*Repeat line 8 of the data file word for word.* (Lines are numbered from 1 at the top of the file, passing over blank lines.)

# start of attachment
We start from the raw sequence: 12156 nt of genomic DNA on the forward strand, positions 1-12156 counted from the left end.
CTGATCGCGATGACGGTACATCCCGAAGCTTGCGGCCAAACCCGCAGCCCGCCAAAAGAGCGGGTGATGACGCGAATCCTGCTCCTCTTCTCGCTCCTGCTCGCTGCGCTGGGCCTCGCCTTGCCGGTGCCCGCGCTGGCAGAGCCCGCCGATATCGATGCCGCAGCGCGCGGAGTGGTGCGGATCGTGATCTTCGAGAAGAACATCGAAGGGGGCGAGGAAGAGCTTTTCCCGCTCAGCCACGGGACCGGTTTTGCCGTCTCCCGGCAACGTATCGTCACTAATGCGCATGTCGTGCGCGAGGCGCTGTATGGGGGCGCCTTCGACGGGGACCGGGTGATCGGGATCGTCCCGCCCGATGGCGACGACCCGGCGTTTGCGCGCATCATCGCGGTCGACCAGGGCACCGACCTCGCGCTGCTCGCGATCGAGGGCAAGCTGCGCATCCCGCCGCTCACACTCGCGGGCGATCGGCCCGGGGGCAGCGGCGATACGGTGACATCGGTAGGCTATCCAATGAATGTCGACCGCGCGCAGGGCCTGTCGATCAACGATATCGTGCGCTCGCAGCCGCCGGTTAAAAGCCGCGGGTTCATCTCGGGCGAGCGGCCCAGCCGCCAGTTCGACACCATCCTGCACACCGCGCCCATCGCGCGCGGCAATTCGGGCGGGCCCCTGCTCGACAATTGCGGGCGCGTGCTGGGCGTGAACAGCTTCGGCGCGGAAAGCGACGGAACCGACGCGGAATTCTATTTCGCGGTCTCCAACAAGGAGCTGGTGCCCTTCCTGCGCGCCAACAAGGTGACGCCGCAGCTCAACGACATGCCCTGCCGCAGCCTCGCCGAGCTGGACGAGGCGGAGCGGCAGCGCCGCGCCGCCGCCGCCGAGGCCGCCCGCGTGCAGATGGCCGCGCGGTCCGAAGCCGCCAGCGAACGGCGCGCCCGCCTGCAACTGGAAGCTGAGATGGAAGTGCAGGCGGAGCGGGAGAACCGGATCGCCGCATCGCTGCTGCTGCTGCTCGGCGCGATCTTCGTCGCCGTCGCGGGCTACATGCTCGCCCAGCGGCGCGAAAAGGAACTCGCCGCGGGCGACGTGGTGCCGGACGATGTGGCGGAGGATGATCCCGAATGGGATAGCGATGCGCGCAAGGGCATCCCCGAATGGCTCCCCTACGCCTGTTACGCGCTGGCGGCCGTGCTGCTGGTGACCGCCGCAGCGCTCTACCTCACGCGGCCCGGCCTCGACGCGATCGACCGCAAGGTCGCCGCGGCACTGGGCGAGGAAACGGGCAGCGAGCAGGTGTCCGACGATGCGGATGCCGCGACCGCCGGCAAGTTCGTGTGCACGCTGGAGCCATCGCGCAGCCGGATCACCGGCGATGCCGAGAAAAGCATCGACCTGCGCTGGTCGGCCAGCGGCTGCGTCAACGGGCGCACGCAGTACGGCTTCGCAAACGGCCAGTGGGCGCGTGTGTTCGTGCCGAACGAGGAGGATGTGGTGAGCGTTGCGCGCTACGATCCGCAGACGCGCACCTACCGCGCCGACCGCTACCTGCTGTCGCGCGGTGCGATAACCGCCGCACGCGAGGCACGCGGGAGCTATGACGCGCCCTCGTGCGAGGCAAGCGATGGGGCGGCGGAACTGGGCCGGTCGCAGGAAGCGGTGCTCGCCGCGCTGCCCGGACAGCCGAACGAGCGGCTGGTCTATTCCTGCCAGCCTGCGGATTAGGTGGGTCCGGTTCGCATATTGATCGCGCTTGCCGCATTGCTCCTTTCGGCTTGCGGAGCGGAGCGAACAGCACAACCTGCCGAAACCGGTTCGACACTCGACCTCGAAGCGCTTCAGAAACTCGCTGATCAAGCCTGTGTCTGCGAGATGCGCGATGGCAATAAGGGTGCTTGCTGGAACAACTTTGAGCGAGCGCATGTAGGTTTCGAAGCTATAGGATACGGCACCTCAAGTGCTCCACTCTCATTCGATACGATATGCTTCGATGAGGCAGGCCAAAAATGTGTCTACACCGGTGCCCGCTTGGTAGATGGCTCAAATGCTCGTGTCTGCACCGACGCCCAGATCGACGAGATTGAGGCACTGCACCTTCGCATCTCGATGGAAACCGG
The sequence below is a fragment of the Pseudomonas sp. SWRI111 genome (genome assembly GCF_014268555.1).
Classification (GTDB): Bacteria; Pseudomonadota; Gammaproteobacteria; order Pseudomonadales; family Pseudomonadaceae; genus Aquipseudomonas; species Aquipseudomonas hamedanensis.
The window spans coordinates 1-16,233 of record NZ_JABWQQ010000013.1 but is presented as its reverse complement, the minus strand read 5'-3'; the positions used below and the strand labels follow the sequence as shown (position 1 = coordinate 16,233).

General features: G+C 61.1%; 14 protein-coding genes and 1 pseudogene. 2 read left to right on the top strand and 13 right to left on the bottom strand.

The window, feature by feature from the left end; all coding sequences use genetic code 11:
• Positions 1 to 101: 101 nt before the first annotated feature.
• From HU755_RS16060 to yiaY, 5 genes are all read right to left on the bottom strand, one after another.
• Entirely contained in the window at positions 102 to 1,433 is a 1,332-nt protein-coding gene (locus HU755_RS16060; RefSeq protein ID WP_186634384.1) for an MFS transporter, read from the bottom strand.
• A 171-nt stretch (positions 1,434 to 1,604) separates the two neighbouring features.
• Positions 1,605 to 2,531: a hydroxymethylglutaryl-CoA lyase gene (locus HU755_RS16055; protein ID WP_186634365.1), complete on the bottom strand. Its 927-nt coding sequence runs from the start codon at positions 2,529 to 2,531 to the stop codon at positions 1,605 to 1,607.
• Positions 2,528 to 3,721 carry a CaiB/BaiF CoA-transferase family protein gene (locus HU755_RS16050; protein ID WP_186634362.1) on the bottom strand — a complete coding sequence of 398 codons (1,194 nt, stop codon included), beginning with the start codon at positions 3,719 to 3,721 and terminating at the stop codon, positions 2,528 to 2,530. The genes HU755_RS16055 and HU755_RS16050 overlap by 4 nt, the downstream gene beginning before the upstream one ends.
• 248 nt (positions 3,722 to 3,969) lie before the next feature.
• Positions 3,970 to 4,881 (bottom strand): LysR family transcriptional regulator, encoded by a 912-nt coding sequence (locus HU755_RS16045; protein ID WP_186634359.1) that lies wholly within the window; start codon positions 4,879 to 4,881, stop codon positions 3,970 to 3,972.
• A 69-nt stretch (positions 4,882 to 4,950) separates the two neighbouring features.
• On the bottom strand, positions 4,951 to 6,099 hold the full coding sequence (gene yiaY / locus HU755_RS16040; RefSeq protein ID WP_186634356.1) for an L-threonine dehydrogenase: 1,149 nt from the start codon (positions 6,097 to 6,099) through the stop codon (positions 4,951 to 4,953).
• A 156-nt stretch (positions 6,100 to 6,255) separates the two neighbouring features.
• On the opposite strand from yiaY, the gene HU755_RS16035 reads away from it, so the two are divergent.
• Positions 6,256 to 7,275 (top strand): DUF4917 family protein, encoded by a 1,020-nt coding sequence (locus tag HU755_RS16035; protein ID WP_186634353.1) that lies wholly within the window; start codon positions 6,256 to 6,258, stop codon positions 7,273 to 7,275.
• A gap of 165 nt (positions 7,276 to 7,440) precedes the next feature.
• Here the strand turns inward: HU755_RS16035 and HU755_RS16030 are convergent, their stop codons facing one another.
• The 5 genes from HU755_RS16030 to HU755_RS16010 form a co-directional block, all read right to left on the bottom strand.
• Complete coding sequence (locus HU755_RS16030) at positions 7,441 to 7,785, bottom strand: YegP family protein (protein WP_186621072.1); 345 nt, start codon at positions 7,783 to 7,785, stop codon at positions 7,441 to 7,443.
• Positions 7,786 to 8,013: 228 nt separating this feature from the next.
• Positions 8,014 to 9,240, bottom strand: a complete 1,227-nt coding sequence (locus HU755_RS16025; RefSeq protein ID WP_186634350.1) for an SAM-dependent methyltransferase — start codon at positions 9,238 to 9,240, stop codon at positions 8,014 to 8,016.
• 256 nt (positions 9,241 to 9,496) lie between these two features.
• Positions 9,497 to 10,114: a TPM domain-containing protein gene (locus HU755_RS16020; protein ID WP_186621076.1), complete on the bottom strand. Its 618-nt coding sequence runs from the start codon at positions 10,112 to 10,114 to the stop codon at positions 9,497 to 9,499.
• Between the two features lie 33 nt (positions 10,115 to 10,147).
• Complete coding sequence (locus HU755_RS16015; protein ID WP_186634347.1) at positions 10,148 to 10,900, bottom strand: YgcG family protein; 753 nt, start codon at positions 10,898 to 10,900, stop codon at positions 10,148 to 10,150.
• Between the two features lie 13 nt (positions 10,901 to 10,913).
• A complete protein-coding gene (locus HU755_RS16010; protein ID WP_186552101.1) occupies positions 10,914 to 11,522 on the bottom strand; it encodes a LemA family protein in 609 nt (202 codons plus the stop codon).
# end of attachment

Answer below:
• Positions 1 to 101: 101 nt before the first annotated feature.